How Post-Partition Amritsar Nurtured a Stylish Artist

When I was asked to review Deepti Naval A country called childhood, surprisingly, I found myself saying yes without hesitation. I rarely do reviews and have been a vocal critic of how ‘memoirs’ of dishonest movie types to make a quick million, commissioned by lazy, unimaginative and bedazzled editors, have all but ruined Indian publishing .

In the 70s-80s, if Zeenat Aman symbolized sex appeal, Jaya Prada defined beauty (who are we to disagree with Ray), and for sheer thesping we had the one-two combination of Patil-Azmi was Deepti Naval who personified that ineffable quality we call charm. Go see (or see again) Chashme Buddoor, Katha, Kisise Na Kehna for confirmation. Madame Naval was the incandescent girl-next-door (if you were a resident of a suburban paradise), who could never contain that glint of mischief in her eyes, no matter what role she played. So when she said in a recent interview “People see me as this adorable character in a lot of movies. That’s not me at all,” I felt like telling her, “I know, I know, Mrs. Naval, I’ve always seen a lot of that more’.

And, boy, am I glad Naval’s nearly 400-page journey through his childhood didn’t disappoint. To say Naval had a rich life would be an understatement. Growing up in the historic city of Amritsar, that one too, recalibrating yourself after the score, on the material level, on the level of experience, would be a gold mine for any artist. It was the kind of moment, I would go so far as to say, that could make anyone an artist. And, having read her book, I can say that the Deepti Naval we saw and loved was quite the creation of the time, place and this place at this time.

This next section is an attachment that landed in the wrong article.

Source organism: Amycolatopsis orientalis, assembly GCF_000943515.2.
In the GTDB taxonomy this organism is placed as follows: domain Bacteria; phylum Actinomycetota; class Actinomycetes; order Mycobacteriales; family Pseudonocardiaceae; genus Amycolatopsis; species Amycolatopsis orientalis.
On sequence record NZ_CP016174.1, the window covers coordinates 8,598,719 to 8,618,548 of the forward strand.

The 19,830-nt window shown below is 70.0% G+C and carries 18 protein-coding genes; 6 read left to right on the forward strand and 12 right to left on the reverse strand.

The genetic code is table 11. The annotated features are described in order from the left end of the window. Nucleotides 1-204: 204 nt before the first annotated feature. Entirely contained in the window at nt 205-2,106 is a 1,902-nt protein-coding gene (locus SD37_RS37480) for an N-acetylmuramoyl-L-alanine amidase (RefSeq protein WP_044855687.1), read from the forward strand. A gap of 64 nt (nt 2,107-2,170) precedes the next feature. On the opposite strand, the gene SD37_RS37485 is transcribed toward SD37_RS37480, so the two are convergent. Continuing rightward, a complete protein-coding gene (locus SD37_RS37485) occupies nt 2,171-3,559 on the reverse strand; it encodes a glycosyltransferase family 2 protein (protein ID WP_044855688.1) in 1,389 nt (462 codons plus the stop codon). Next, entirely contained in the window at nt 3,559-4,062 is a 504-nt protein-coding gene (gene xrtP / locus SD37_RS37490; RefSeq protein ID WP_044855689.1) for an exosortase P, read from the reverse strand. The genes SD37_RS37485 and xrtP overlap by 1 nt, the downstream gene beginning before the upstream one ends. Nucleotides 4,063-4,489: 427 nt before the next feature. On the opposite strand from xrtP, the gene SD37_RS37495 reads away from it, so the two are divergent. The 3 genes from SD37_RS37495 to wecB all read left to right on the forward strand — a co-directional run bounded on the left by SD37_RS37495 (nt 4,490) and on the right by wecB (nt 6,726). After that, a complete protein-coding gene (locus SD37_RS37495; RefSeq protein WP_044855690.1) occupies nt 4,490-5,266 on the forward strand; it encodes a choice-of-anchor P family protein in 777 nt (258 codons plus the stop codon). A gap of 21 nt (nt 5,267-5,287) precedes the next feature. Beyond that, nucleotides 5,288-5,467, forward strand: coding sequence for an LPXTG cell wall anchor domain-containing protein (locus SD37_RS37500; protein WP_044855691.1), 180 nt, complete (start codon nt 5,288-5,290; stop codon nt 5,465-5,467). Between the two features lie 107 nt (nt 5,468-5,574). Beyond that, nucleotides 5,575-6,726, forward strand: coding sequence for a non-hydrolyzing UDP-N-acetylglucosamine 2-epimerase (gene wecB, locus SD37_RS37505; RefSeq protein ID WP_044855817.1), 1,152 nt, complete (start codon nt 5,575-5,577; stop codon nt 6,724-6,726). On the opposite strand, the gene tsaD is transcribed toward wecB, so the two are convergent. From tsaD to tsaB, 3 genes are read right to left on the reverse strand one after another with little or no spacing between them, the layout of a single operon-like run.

In this labor of love, Naval, who clearly possesses a mind like a steel trap, and the literary weight required to make the everyday interesting, takes us down the halls of his childhood in exhaustive, sometimes exhausting detail, chronicling the storms of dust, the rains, renegade snakes, real and imagined bogeymen, movies, crushes, best friends, and a buffalo called Black Velvet.

While time and place played an important role in the making of Deepti Naval, the influence of her rich background cannot be ignored either. The father, an English teacher, the modern mother for the time (artist, amateur designer of her daughters’ dresses from patterns borrowed from Woman & Home), which Naval aesthetic sense obviously inherits, a fiercely Hindu successful lawyer grandfather who has a crisis of faith, his fiery wife with opposing political views, another group of grandparents forced to flee their home not a but twice in their life… all embellished with beautiful b/w photos.

My only cradle on the book is not about the writer at all. This is how indifferent publishing is to this lovingly produced and seemingly prestigious tome from a reputable publishing house. There are exclamation marks in almost every page! Two and three, sometimes. And words that we wouldn’t use today without explanation or warning, like ‘gollywog’ and ‘prostitute’, for example. In short, unfortunately, the editors haven’t done their job: give us the best and most polished version of Naval’s beautiful authorial voice.

If you have Rs.999 to spare, I invite you to buy this book. If you love movies and cinephiles because you care about what makes people creative, sure. If, on the other hand, you love movies because you want to know who is Maldivian with whom and which actor has big toe fetish, I heard KRK’s book is coming out. You should be able to buy three copies for the same price.

A country called childhood

By Deepti Naval

Aleph

pp.388, Rs.999